Chelsea Miller’s right foot is dressed in a strip of white gauze, held together with tape that occasionally slips to reveal the beginnings of stitches.
There was an accident, she explains, involving an unfinished knife and some heavy machinery; one slip of the wrist and the metal blade, propelled skyward, came to rest in the leather of her work boot. She was ordered to her bed – a foot needs time to heal – but now, days later, it’s strapped into a sandal as she marches down a dusty stretch of Metropolitan Avenue in Williamsburg, Brooklyn. All, it seems, is well.
Chelsea has been making knives for four years, a trade she adopted after helping her father, a blacksmith, recover from illness in 2010. She admits it’s a profession that surprises many who are unable to see past feminine dress and a gentle voice; those who know her, however, are aware there’s more to the story than meets the eye. She loves cars. She collects records. She sings. She’s reading a book about punk rock at the moment, because, she says, she likes rebels.
Her range of hand-crafted kitchen tools are made entirely from found materials – wood from her family’s property in Vermont; mechanics’ files; horseshoe rasps – and each piece retains evidence of a unique history. She points to a knife handle, made with wood that’s lined like a map. “Look,” she says. “You can see the seasons this tree endured.”
Today, there are 18-wheelers barreling up the road as we make our way from her apartment to her workshop – a tiny plywood cube nestled in the middle of a larger shared workspace – several streets over. The sun blazes. Traffic roars. Still, the conversation continues. And Chelsea, with one foot bandaged, leads the way.
“I like to approach cooking by thinking of the whole experience – I love to spend all day on a meal, letting things marinate. It’s soul food. I’m all about that – and lots of wine, too, of course.”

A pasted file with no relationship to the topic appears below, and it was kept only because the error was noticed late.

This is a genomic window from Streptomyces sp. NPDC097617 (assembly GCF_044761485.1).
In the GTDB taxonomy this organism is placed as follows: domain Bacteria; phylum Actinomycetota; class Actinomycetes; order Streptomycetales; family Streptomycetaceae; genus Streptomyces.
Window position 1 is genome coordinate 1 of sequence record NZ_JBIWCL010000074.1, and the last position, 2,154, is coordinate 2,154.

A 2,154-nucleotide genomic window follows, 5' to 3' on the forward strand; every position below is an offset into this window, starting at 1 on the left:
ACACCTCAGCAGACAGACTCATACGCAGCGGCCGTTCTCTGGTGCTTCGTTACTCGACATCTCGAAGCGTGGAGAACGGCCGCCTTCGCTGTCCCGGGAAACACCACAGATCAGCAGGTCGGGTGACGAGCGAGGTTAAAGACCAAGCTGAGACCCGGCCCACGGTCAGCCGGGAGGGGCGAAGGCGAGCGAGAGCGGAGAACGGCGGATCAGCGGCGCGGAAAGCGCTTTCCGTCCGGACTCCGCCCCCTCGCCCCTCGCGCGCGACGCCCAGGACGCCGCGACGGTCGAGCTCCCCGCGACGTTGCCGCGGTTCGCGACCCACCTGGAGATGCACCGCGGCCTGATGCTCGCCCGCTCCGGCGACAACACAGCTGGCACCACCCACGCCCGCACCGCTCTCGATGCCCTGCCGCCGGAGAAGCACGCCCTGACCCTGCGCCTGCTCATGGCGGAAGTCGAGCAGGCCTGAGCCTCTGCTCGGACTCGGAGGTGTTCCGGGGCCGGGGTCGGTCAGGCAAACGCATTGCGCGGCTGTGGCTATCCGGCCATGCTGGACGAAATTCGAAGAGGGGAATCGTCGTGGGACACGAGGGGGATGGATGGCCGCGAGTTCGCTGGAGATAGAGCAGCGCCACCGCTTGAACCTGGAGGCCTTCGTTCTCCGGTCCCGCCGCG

Let’s begin by talking about your father, who’s worked as a blacksmith and a carpenter. How has he influenced the way you approach your own craft?
I grew up working in the shop with him in Vermont, but blacksmithing and carpentry were never trades that interested me. When he became sick in 2010, I needed to go home to help him find new ways to work in his shop – and while I was there, I found knife-making really therapeutic. That’s how I started, and the journey continued from there.
In general, we approach things very differently. He started out using very traditional methods in his work, with lots of precise angles. As he got older, and especially after he got sick, it’s become a much more cosmic process for him. He doesn’t have the ability to be precise at this point, so he approaches things from a looser perspective. My work, on the other hand, started from a very cosmic place. I’ve become more skilled in precision as I’ve progressed, but everything originated from a wild imagination.
It must be incredibly gratifying to share that sort of connection with someone you love. What do you think he’s taken from the experience?
I think it’s been interesting for him to watch me do something that’s really out there with something he’s so familiar with. He always comments on the fact that I like to do everything myself. He has a lot to show me, but I’ll just say, let me do it, let me do it. I always want to make and break and fix everything myself. That’s the way I learn best.
When you look back on your childhood, are there any hints of your future career? What did you hope to become?
Not at all. I wanted to be an actress for as long as I can remember, which is why I moved to New York when I was 19. I wanted to be a storyteller. And I feel that I am, in a way. Knife-making is another form of storytelling. Take a look at a knife – there’s a story behind that wood. There’s moisture in the grain; there are markings. Each one is so different. And since my knives are made from other tools, there’s a story there, too. They belonged to other trades altogether. And, of course, my own personal story is part of each piece. These things have lives beyond what we can see.
How long does it take to make a knife from start to finish?
If I were working on a single knife, it would take me around three days. But instead, I work in batches. I usually do six at a time. So I start with the basics and then get them all up to speed together, which takes about a week. It’s a thoughtful process. In the end, I want to produce knives that make you pause. I want you to think about what you’re cooking, and with whom, and how you’ll absorb as many nutrients as possible – in every sense – through the act of preparing food. That’s my goal.